Other women The Globe spoke to for this story expressed positive opinions of Burke as a colleague and manager.

“He was amazing,” says Harris, who was a consultant for Remai Modern from 2013 to 2018. “He’s one of the best people I’ve ever worked with.”

“He has a quirky personal style, but he promoted lots of women,” says lawyer Paul Bain, who sat on the board of the Power Plant when Burke was director. Among them: Christy Thompson, who went from head of exhibitions, finance and operations at The Power Plant to assistant director under Burke, and is now chief, exhibitions and collections at the Art Gallery of Ontario. Thompson was one of a group of women who signed an open letter of support for Burke in January.

“Gregory has long supported Indigenous, female and LGBTQ artists and has worked diligently to ensure an equal voice for these communities. He has also fastidiously supported equality in the workplace. We know, because we have been there with him, worked closely with him and engaged with him on all fronts,” the letter, initiated by Harris, states.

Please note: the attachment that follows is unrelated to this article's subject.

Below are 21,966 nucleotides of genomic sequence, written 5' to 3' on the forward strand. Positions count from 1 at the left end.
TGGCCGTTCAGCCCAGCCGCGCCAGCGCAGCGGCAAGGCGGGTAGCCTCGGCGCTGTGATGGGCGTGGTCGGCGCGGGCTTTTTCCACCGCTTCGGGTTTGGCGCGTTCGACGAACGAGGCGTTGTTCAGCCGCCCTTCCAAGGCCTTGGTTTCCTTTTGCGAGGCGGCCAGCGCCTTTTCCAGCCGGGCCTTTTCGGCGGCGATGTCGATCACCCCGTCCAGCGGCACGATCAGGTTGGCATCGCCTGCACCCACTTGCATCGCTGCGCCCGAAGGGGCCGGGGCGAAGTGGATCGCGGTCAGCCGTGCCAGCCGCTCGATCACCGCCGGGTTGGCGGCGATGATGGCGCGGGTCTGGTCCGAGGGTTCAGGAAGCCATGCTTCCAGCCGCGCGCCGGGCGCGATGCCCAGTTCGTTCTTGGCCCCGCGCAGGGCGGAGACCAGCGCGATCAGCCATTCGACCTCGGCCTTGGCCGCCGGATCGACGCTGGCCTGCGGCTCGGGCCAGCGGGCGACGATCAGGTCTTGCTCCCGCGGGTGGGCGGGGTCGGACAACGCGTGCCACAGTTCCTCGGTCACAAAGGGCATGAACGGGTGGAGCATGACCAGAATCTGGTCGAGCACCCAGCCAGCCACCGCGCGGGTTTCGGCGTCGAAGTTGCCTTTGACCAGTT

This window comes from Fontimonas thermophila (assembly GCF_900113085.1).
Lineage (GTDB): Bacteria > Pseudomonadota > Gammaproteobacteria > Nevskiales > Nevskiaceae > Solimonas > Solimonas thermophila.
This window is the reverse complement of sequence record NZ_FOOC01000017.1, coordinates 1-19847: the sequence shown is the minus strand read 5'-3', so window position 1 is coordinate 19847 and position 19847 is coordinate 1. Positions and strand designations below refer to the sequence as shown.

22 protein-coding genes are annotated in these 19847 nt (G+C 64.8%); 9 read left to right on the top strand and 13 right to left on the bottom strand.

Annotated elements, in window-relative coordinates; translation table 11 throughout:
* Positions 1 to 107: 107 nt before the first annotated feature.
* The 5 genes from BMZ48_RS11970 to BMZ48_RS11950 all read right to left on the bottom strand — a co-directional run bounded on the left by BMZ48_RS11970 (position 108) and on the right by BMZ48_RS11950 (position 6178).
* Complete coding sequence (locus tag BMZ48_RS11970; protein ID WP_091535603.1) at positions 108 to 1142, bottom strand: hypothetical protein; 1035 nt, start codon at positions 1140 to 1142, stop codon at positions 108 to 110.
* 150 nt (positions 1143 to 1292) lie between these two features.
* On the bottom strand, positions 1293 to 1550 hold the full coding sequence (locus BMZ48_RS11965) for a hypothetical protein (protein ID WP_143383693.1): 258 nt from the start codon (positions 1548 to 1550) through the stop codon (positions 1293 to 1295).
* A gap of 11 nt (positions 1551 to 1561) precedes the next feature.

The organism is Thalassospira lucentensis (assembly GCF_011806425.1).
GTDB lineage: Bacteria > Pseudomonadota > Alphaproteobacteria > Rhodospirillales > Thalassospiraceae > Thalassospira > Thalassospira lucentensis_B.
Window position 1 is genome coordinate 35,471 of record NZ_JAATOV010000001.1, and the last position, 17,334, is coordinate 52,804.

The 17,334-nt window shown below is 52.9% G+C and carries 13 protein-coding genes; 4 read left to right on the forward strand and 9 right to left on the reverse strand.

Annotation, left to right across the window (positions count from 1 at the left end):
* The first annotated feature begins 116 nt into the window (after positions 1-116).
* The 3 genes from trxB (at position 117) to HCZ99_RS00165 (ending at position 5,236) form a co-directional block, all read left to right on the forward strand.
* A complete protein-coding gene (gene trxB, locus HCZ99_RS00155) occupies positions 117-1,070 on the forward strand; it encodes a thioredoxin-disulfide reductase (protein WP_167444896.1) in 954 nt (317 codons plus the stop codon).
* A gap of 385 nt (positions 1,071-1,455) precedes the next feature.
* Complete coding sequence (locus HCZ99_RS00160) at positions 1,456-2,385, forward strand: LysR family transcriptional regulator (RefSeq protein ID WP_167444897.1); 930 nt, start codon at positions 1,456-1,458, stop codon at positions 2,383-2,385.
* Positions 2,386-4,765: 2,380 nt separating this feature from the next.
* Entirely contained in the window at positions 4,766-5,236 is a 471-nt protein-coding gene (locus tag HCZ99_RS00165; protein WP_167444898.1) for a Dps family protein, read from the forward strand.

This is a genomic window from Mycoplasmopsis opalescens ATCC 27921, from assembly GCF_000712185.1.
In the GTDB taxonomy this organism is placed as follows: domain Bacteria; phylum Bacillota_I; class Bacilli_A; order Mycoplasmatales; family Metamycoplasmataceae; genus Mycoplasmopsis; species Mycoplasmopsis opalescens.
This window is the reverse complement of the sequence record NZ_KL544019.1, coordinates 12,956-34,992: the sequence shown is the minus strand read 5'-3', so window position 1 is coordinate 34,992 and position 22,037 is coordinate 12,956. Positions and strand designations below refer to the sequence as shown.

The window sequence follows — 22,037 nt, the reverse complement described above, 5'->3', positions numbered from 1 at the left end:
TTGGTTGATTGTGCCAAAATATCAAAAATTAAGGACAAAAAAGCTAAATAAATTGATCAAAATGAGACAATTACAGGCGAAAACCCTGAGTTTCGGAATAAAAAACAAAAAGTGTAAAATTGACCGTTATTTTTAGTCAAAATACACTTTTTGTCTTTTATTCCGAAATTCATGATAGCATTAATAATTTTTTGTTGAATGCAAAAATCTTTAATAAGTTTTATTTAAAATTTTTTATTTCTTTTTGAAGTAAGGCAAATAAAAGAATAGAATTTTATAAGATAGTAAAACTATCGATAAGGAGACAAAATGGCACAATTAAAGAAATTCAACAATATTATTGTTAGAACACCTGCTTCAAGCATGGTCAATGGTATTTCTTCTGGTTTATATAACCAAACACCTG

“As women colleagues we stand publicly with this letter to confirm our own positive, personal experiences with him over the years.”

The board is in the midst of choosing the next CEO. Among the qualities they’re looking for are “a visionary leader, someone who understands the art world but can bring new ideas to us, can work in the community, has the ability to also to inspire the staff, gain their support … really prioritize trust, have respect for the staff underneath them,” says Doug Matheson, an RBC Dominion Securities Saskatoon branch manager who was appointed the new board chair in late February, after nearly a year with an interim chair in place.

“I just think that if, we get this right and trust me, we will … by this time next year, everyone’s going to have a big smile on their face.”